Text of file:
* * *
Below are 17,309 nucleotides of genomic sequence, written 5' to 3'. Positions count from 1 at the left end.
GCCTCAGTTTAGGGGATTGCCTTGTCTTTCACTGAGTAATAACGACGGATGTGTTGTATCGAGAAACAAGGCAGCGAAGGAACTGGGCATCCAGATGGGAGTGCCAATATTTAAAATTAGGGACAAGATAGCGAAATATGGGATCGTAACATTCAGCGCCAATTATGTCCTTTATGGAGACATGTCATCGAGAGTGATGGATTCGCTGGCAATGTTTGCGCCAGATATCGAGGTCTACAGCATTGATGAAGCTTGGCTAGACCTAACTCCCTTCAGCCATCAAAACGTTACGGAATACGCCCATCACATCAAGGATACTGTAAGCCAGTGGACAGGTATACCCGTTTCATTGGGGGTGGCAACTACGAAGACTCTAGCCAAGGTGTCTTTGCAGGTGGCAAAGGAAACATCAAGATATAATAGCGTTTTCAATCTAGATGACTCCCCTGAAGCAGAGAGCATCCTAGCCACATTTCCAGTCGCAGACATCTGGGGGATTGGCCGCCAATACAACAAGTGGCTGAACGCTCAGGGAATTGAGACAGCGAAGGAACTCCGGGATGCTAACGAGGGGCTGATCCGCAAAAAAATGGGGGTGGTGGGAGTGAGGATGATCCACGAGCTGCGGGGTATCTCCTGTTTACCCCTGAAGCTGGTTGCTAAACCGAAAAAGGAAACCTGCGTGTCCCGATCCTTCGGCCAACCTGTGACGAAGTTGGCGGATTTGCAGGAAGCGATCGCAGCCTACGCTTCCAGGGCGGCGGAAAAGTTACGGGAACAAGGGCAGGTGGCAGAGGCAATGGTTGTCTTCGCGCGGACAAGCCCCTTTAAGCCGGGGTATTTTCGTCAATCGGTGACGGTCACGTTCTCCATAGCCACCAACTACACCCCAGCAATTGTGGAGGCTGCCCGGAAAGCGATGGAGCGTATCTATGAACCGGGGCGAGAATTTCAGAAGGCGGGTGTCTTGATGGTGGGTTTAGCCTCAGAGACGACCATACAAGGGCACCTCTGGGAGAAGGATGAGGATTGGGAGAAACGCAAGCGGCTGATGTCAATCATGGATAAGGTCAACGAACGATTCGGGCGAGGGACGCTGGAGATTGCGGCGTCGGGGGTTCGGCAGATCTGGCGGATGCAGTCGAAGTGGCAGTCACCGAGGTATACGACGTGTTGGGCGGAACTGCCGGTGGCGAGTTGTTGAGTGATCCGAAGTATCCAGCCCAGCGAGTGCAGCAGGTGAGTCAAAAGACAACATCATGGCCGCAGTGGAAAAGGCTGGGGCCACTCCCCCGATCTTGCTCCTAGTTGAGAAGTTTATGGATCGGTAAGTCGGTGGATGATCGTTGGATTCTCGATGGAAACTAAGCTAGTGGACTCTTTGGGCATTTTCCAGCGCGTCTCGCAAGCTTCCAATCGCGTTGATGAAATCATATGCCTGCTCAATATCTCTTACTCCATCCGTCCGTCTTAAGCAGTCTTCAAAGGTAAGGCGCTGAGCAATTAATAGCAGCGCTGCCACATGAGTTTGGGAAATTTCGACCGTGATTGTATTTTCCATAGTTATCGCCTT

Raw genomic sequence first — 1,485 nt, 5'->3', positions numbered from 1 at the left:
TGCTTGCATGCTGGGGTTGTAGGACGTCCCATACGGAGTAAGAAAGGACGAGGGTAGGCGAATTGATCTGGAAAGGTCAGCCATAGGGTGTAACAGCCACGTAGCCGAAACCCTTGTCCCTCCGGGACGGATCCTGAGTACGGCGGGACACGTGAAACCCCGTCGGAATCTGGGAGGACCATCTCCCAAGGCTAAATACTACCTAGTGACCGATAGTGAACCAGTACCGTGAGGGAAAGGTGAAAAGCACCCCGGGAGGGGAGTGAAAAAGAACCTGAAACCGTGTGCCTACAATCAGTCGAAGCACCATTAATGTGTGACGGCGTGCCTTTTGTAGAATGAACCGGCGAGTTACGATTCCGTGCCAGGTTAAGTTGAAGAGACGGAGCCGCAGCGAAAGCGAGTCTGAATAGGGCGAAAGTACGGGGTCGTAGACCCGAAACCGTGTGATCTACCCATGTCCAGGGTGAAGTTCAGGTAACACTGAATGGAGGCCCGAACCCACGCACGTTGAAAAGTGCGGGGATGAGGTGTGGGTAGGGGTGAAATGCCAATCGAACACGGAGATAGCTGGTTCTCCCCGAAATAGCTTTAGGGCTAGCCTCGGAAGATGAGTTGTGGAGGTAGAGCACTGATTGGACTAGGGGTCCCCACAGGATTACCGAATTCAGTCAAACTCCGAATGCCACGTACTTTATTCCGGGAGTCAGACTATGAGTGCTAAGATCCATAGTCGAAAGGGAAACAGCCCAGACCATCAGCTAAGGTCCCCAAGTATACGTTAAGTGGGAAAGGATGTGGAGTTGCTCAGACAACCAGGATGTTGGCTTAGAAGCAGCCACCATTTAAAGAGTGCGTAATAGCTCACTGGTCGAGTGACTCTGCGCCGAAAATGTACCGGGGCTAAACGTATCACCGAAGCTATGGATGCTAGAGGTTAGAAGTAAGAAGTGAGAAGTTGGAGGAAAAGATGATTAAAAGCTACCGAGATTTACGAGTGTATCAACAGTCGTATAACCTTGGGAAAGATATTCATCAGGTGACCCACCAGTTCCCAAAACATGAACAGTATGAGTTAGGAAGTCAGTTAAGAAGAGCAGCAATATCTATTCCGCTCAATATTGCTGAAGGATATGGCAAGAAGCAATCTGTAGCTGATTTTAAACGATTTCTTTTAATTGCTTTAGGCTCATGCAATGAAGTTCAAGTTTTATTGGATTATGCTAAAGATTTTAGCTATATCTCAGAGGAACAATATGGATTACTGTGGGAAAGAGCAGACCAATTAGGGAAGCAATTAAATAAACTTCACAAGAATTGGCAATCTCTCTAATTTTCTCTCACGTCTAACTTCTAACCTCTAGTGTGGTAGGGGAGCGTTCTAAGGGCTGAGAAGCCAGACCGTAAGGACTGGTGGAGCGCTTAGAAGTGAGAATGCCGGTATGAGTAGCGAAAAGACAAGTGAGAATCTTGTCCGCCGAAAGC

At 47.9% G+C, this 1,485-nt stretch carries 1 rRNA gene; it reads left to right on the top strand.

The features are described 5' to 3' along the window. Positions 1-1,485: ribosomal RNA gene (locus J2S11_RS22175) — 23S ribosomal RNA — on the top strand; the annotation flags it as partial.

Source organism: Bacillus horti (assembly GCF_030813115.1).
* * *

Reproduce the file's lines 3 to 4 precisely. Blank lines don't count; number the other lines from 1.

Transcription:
Raw genomic sequence first — 1,485 nt, 5'->3', positions numbered from 1 at the left:
TGCTTGCATGCTGGGGTTGTAGGACGTCCCATACGGAGTAAGAAAGGACGAGGGTAGGCGAATTGATCTGGAAAGGTCAGCCATAGGGTGTAACAGCCACGTAGCCGAAACCCTTGTCCCTCCGGGACGGATCCTGAGTACGGCGGGACACGTGAAACCCCGTCGGAATCTGGGAGGACCATCTCCCAAGGCTAAATACTACCTAGTGACCGATAGTGAACCAGTACCGTGAGGGAAAGGTGAAAAGCACCCCGGGAGGGGAGTGAAAAAGAACCTGAAACCGTGTGCCTACAATCAGTCGAAGCACCATTAATGTGTGACGGCGTGCCTTTTGTAGAATGAACCGGCGAGTTACGATTCCGTGCCAGGTTAAGTTGAAGAGACGGAGCCGCAGCGAAAGCGAGTCTGAATAGGGCGAAAGTACGGGGTCGTAGACCCGAAACCGTGTGATCTACCCATGTCCAGGGTGAAGTTCAGGTAACACTGAATGGAGGCCCGAACCCACGCACGTTGAAAAGTGCGGGGATGAGGTGTGGGTAGGGGTGAAATGCCAATCGAACACGGAGATAGCTGGTTCTCCCCGAAATAGCTTTAGGGCTAGCCTCGGAAGATGAGTTGTGGAGGTAGAGCACTGATTGGACTAGGGGTCCCCACAGGATTACCGAATTCAGTCAAACTCCGAATGCCACGTACTTTATTCCGGGAGTCAGACTATGAGTGCTAAGATCCATAGTCGAAAGGGAAACAGCCCAGACCATCAGCTAAGGTCCCCAAGTATACGTTAAGTGGGAAAGGATGTGGAGTTGCTCAGACAACCAGGATGTTGGCTTAGAAGCAGCCACCATTTAAAGAGTGCGTAATAGCTCACTGGTCGAGTGACTCTGCGCCGAAAATGTACCGGGGCTAAACGTATCACCGAAGCTATGGATGCTAGAGGTTAGAAGTAAGAAGTGAGAAGTTGGAGGAAAAGATGATTAAAAGCTACCGAGATTTACGAGTGTATCAACAGTCGTATAACCTTGGGAAAGATATTCATCAGGTGACCCACCAGTTCCCAAAACATGAACAGTATGAGTTAGGAAGTCAGTTAAGAAGAGCAGCAATATCTATTCCGCTCAATATTGCTGAAGGATATGGCAAGAAGCAATCTGTAGCTGATTTTAAACGATTTCTTTTAATTGCTTTAGGCTCATGCAATGAAGTTCAAGTTTTATTGGATTATGCTAAAGATTTTAGCTATATCTCAGAGGAACAATATGGATTACTGTGGGAAAGAGCAGACCAATTAGGGAAGCAATTAAATAAACTTCACAAGAATTGGCAATCTCTCTAATTTTCTCTCACGTCTAACTTCTAACCTCTAGTGTGGTAGGGGAGCGTTCTAAGGGCTGAGAAGCCAGACCGTAAGGACTGGTGGAGCGCTTAGAAGTGAGAATGCCGGTATGAGTAGCGAAAAGACAAGTGAGAATCTTGTCCGCCGAAAGC